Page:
Blue and green record exploding into shards

Keith Robinson
Potent Sonance EP

Instrumental guitar rock is usually associated, if not with experimentation, then at least with virtuosity. This EP offers neither, although all three tracks are an instrumental showcase of a guitar ability of some sort. If you are looking for mind-bending craziness in 7/4 at eight different tempi a la Steve Vai, or juxtaposed melodic gradations and polyphonic interplay like Satriani’s, or simply sheer neck-breaking speed of Michael Angelo Batio, then there is nothing of that sort on this EP.

The opener ‘Potent Sonance’ offers some vocal-phrased 1980s style melodic rock guitar played at an unhurried tempo over a basic harmonic progression. It displays a surprising lack of structure or centre, going nowhere in particular and arriving… yes, you’ve guessed it – nowhere in particular. It is monotonous in pace and in shape, doesn’t have a strong melody line to build on and all the ideas it displays sound like middle eight parts of some other song – the one which probably does have a strong melody or at least a structure of a song.

‘Footless Path’ is a solo to a bluesy rock ballad stretched over four minutes. It is by no means a fully structured independent composition and everything about it is forgettable, from the conventional tone to the predictable harmony. Here Robinson bows to Gary Moore (one of his heroes), but the track sounds aimless, failing to build any kind of tension and, consequently, robbing the listeners of a release and a meaningful closure.

My main problem with this player, I guess, is the fact that his music doesn’t tell a story. Rock guitar is about entertainment and all successful entertainment evokes that primary ‘what happens next?’ tingly feeling that gets people excited and makes them care. This player fails to deliver this intrigue because Robinson neglects to shape the narrative in which he operates in the first place. You feel left without direction in his music, which flows aimlessly from one point to another in no specific direction and with no particular purpose – it doesn’t take you anywhere.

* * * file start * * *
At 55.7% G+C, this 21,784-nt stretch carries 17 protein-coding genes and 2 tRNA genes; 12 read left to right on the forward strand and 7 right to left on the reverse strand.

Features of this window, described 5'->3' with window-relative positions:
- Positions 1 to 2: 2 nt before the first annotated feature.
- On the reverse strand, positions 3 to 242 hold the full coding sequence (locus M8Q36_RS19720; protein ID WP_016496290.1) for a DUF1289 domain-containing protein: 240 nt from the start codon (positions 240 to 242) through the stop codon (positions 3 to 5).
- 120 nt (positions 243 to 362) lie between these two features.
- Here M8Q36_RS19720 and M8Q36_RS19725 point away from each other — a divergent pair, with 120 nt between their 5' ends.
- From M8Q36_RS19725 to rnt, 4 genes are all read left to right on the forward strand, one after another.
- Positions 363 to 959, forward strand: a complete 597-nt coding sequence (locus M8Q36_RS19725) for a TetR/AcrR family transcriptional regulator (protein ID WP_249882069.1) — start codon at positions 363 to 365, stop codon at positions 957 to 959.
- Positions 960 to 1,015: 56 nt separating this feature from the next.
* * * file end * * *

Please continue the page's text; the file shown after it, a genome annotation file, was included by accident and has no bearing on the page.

‘Time and Tide’, the closing track, is so fragmented that it reminded me on one of those ‘Teach Yourself Rock Guitar’ audio tapes you could buy in music shops in the 1980s that taught you different licks, arpeggios and runs, usually all combined in one track. Even though harmonically this piece is more challenging than the previous two, it is still rather shapeless and sounds retro beyond belief, just like the rest of the material on this EP.

As a guitarist in a retro 1980s rock band Keith Robinson could do well (the point of having a retro 1980s rock band is a different issue entirely). He could contribute nicely to a strong primary songwriter, but, on this offering, I don’t see him as somebody who could independently write a complete musical work.

Mind he could, of course, prove me wrong by delivering a self-standing, complete and properly structured musical piece.

Guest article from Alyssa O.

Written by Guest Writers on

Between 2003 and 2009, [the-mag] had regular contributors from music correspondents covering their local scene. You'll find them all in the guest writers section. The specific writer is mentioned at the bottom of each article.

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